Author: Douglas Reeman
ISBN: 0099321009
Publishers: Random House (Arrow)
Price: £6.99
Publication Date: 2003 (1st Published 1983)
Publisher's Title Information

The first in the Blackwood Royal Marine saga

It was an age of Empire, an age of contrast, and an age of dramatic change - one which would
determine the destinies of nations as well as of men. Captain Philip Blackwood of the Royal Marines rejoins his ship, HMS Audacious, in the August of 1850, anxious to get back into action. Per Mare - Per Terram is the Marines' motto. In the torturous heat of Africa, where they are sent to stamp out the remaining strongholds of slavery, and later, in the bitter war of the Crimea, Philip Blackwood and his men learn to obey it without question.
Per mare per terram, is the motto of the Royal Marines. Here we have a tale of the Royal Marines. Capt. Philip Blackwood is fighting to uphold his family's Marine traditions against the enemy and other officers. This story is set the early 1850s. Blackwood battles against slaver traders in West Africa and then fights the Russians in the Crimea. There are also references to fighting the Maoris in New Zealand.

Reviews to Date
'Masterly storytelling' The Times

Band of Brothers
This is the long-awaited conclusion of the Midshipman Triliogy.
Edition: 1st
Format: Hardback
Author: Alexander Kent
ISBN: 0434010103
Publishers: Random House
Price: £12.99
Publication Date: 2005
Publisher's Title Information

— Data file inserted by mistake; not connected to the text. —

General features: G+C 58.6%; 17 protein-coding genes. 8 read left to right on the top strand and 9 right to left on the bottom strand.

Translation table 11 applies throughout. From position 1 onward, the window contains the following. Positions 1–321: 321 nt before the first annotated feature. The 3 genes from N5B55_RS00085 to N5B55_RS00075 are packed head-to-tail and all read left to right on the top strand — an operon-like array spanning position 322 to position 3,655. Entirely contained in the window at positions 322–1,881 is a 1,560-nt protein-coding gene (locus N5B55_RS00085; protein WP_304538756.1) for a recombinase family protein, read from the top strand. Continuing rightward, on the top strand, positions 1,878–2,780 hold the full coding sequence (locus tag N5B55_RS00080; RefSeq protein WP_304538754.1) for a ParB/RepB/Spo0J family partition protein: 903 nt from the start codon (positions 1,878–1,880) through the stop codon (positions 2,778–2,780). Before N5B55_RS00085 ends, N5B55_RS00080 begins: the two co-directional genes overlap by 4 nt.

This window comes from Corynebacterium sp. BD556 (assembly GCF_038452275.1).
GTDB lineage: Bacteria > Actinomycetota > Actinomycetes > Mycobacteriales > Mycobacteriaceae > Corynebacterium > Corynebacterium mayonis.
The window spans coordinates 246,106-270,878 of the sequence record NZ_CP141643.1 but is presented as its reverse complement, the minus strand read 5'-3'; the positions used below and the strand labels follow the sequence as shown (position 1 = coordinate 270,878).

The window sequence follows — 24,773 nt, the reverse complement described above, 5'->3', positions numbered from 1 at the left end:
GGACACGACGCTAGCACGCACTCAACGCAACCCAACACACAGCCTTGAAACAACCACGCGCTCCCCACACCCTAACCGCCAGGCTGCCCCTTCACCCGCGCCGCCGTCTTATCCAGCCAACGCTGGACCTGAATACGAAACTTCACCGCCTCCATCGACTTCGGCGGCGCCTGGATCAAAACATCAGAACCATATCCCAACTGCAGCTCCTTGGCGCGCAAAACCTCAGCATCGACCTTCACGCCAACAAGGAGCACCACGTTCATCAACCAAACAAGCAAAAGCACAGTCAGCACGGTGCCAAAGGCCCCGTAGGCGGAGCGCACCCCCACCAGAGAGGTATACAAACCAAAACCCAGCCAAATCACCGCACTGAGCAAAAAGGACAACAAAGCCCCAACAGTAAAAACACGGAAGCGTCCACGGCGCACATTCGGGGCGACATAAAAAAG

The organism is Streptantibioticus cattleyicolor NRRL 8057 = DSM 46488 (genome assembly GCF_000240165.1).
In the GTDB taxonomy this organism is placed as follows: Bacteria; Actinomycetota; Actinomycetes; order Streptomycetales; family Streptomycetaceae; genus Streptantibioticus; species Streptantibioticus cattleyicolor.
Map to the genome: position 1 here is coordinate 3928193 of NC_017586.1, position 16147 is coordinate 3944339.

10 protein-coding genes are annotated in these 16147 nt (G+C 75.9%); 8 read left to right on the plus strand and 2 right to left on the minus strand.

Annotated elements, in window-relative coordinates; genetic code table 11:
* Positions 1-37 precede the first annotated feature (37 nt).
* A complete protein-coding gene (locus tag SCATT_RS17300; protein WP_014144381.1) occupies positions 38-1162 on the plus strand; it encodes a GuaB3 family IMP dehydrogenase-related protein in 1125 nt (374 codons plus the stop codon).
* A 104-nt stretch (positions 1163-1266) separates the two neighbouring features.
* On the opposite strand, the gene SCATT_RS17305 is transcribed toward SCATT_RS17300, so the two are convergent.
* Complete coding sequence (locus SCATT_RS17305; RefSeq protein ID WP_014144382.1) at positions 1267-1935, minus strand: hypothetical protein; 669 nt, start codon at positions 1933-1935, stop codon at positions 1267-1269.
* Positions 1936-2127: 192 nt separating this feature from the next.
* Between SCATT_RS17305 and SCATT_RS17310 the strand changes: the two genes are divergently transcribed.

“The wings of opportunity are fledged with the feathers of death”
Sir Francis Drake

1774 ... The new year seems to offer Richard Bolitho and his friend Martyn Dancer the culmination of a dream. Both have been recommended for promotion, although they have not yet gained the coveted lieutenant's commission.
But a routine passage from Plymouth to Guernsey in an untried schooner becomes, for Bolitho, a passage from midshipman to King's officer, tempering the promise of the future with the bitter price of maturity.

The stirring story of the life and times of Richard Bolitho is told in Alexander Kent's best-selling novels.
1756 Born Falmouth, son of James Bolitho
1768 Entered the King's service as a Midshipman on Manxman 1772 Midshipman, Gorgon (Midshipman Bolitho)
1774 Promoted Lieutenant, Destiny: Rio and the Caribbean (Stand into Danger)
1775-7 Lieutenant, Trojan, during the American Revolution. Later appointed prizemaster (In Gallant Company)
1778 Promoted Commander, Sparrow. Battle of the Chesapeake (Sloop of War)
1780 Birth of Adam, illegitimate son of Hugh Bolitho and Kerenza Pascoe
1782 Promoted Captain, Phalarope; West Indies: Battle of Saints (To Glory We Steer)
1784 Captain, Undine; India and East Indies (Command a King's Ship) 1787Captain, Tempest; Great South Sea; Tahiti; suffered serious fever (Passage to Mutiny)
1792 Captain, the Nore; Recruiting (With All Despatch)
1793Captain, Hyperion; Mediterranean; Bay of Biscay; West Indies. Adam Pascoe, later Bolitho, enters the King's service as a midshipman aboard Hyperion (Form Line of Battle! And Enemy in Sight)
1795Promoted Flag Captain, Euryalus; involved in the Great Mutiny; Mediterranean; Promoted Commodore (The Flag Captain) 1798 Battle of the Nile (Signal Close Action!)
1800 Promoted Rear-Admiral; Baltic; (The Inshore Squadron) 1801 Biscay. Prisoner of war (A Tradition of Victory)
1802 Promoted Vice-Admiral; West Indies (Success to the Brave) 1803 Mediterranean (Colours Aloft!) t!)
1805 Battle of Trafalgar (Honour This Day)